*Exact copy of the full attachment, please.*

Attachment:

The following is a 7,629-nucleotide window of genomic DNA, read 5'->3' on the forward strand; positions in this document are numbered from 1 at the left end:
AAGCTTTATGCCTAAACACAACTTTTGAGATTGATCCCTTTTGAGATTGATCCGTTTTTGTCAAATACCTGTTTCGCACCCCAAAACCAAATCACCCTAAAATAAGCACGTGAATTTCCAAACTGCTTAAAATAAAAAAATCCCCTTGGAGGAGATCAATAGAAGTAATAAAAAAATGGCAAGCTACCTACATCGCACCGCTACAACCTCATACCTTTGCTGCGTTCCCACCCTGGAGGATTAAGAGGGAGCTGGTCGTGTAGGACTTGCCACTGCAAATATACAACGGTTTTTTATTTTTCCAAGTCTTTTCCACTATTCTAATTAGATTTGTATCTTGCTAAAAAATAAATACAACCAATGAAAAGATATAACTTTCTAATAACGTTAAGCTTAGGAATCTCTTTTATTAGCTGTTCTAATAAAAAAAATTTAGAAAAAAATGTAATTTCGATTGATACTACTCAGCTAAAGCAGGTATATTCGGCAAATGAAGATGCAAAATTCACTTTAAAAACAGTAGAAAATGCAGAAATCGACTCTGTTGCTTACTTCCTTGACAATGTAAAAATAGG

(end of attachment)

The following is a 7,629-nucleotide window of genomic DNA, read 5'->3' on the forward strand; positions in this document are numbered from 1 at the left end:
AAGCTTTATGCCTAAACACAACTTTTGAGATTGATCCCTTTTGAGATTGATCCGTTTTTGTCAAATACCTGTTTCGCACCCCAAAACCAAATCACCCTAAAATAAGCACGTGAATTTCCAAACTGCTTAAAATAAAAAAATCCCCTTGGAGGAGATCAATAGAAGTAATAAAAAAATGGCAAGCTACCTACATCGCACCGCTACAACCTCATACCTTTGCTGCGTTCCCACCCTGGAGGATTAAGAGGGAGCTGGTCGTGTAGGACTTGCCACTGCAAATATACAACGGTTTTTTATTTTTCCAAGTCTTTTCCACTATTCTAATTAGATTTGTATCTTGCTAAAAAATAAATACAACCAATGAAAAGATATAACTTTCTAATAACGTTAAGCTTAGGAATCTCTTTTATTAGCTGTTCTAATAAAAAAAATTTAGAAAAAAATGTAATTTCGATTGATACTACTCAGCTAAAGCAGGTATATTCGGCAAATGAAGATGCAAAATTCACTTTAAAAACAGTAGAAAATGCAGAAATCGACTCTGTTGCTTACTTCCTTGACAATGTAAAAATAGG